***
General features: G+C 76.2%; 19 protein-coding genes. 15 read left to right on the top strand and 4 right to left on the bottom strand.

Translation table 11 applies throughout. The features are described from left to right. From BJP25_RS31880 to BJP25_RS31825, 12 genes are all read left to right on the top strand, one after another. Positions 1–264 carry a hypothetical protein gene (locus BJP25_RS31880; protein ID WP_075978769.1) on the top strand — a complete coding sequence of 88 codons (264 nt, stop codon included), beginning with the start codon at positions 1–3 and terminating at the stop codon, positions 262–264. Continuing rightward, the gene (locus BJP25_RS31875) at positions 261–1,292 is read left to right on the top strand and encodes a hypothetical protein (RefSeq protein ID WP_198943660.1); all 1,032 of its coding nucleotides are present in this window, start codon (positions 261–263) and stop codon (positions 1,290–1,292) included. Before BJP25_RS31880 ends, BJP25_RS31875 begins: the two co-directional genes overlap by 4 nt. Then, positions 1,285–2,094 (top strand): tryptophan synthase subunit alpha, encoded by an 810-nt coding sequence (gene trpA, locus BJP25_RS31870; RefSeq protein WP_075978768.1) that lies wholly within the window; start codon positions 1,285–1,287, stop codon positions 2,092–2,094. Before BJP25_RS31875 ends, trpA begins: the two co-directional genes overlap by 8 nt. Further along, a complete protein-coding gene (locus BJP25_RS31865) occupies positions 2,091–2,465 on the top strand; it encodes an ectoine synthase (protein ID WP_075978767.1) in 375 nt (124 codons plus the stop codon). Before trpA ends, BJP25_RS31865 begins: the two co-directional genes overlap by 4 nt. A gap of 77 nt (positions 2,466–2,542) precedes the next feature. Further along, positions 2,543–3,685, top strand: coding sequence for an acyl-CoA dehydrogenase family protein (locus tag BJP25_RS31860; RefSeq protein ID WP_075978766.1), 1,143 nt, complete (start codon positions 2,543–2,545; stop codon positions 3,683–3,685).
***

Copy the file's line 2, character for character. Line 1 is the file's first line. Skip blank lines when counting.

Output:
Translation table 11 applies throughout. The features are described from left to right. From BJP25_RS31880 to BJP25_RS31825, 12 genes are all read left to right on the top strand, one after another. Positions 1–264 carry a hypothetical protein gene (locus BJP25_RS31880; protein ID WP_075978769.1) on the top strand — a complete coding sequence of 88 codons (264 nt, stop codon included), beginning with the start codon at positions 1–3 and terminating at the stop codon, positions 262–264. Continuing rightward, the gene (locus BJP25_RS31875) at positions 261–1,292 is read left to right on the top strand and encodes a hypothetical protein (RefSeq protein ID WP_198943660.1); all 1,032 of its coding nucleotides are present in this window, start codon (positions 261–263) and stop codon (positions 1,290–1,292) included. Before BJP25_RS31880 ends, BJP25_RS31875 begins: the two co-directional genes overlap by 4 nt. Then, positions 1,285–2,094 (top strand): tryptophan synthase subunit alpha, encoded by an 810-nt coding sequence (gene trpA, locus BJP25_RS31870; RefSeq protein WP_075978768.1) that lies wholly within the window; start codon positions 1,285–1,287, stop codon positions 2,092–2,094. Before BJP25_RS31875 ends, trpA begins: the two co-directional genes overlap by 8 nt. Further along, a complete protein-coding gene (locus BJP25_RS31865) occupies positions 2,091–2,465 on the top strand; it encodes an ectoine synthase (protein ID WP_075978767.1) in 375 nt (124 codons plus the stop codon). Before trpA ends, BJP25_RS31865 begins: the two co-directional genes overlap by 4 nt. A gap of 77 nt (positions 2,466–2,542) precedes the next feature. Further along, positions 2,543–3,685, top strand: coding sequence for an acyl-CoA dehydrogenase family protein (locus tag BJP25_RS31860; RefSeq protein ID WP_075978766.1), 1,143 nt, complete (start codon positions 2,543–2,545; stop codon positions 3,683–3,685).